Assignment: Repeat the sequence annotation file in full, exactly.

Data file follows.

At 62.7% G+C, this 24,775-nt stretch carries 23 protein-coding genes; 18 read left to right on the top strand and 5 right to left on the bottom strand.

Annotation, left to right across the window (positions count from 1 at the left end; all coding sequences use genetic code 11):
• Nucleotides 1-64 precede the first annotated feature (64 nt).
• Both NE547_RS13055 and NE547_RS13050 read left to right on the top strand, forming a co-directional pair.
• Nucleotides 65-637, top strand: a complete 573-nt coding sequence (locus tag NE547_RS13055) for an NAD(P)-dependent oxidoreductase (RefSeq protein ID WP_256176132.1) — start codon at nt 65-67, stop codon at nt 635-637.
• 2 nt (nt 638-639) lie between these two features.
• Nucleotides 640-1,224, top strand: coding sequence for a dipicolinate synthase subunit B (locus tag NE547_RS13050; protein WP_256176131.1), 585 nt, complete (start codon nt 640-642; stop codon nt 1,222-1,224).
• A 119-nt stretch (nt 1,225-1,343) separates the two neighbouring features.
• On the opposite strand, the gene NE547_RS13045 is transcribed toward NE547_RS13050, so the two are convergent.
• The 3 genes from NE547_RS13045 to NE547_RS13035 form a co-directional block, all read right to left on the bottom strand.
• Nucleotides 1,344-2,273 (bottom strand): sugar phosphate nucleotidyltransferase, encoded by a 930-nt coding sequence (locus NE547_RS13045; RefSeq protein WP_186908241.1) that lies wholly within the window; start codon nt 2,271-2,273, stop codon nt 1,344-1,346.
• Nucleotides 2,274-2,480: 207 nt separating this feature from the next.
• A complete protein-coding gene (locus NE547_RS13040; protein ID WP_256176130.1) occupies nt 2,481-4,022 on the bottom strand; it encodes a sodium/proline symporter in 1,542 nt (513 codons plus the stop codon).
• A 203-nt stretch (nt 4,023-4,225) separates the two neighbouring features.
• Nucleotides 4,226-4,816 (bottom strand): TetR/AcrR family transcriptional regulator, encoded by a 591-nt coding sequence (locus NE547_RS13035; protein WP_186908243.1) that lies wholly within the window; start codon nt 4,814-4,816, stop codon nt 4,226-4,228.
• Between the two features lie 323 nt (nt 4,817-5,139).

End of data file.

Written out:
At 62.7% G+C, this 24,775-nt stretch carries 23 protein-coding genes; 18 read left to right on the top strand and 5 right to left on the bottom strand.

Annotation, left to right across the window (positions count from 1 at the left end; all coding sequences use genetic code 11):
• Nucleotides 1-64 precede the first annotated feature (64 nt).
• Both NE547_RS13055 and NE547_RS13050 read left to right on the top strand, forming a co-directional pair.
• Nucleotides 65-637, top strand: a complete 573-nt coding sequence (locus tag NE547_RS13055) for an NAD(P)-dependent oxidoreductase (RefSeq protein ID WP_256176132.1) — start codon at nt 65-67, stop codon at nt 635-637.
• 2 nt (nt 638-639) lie between these two features.
• Nucleotides 640-1,224, top strand: coding sequence for a dipicolinate synthase subunit B (locus tag NE547_RS13050; protein WP_256176131.1), 585 nt, complete (start codon nt 640-642; stop codon nt 1,222-1,224).
• A 119-nt stretch (nt 1,225-1,343) separates the two neighbouring features.
• On the opposite strand, the gene NE547_RS13045 is transcribed toward NE547_RS13050, so the two are convergent.
• The 3 genes from NE547_RS13045 to NE547_RS13035 form a co-directional block, all read right to left on the bottom strand.
• Nucleotides 1,344-2,273 (bottom strand): sugar phosphate nucleotidyltransferase, encoded by a 930-nt coding sequence (locus NE547_RS13045; RefSeq protein WP_186908241.1) that lies wholly within the window; start codon nt 2,271-2,273, stop codon nt 1,344-1,346.
• Nucleotides 2,274-2,480: 207 nt separating this feature from the next.
• A complete protein-coding gene (locus NE547_RS13040; protein ID WP_256176130.1) occupies nt 2,481-4,022 on the bottom strand; it encodes a sodium/proline symporter in 1,542 nt (513 codons plus the stop codon).
• A 203-nt stretch (nt 4,023-4,225) separates the two neighbouring features.
• Nucleotides 4,226-4,816 (bottom strand): TetR/AcrR family transcriptional regulator, encoded by a 591-nt coding sequence (locus NE547_RS13035; protein WP_186908243.1) that lies wholly within the window; start codon nt 4,814-4,816, stop codon nt 4,226-4,228.
• Between the two features lie 323 nt (nt 4,817-5,139).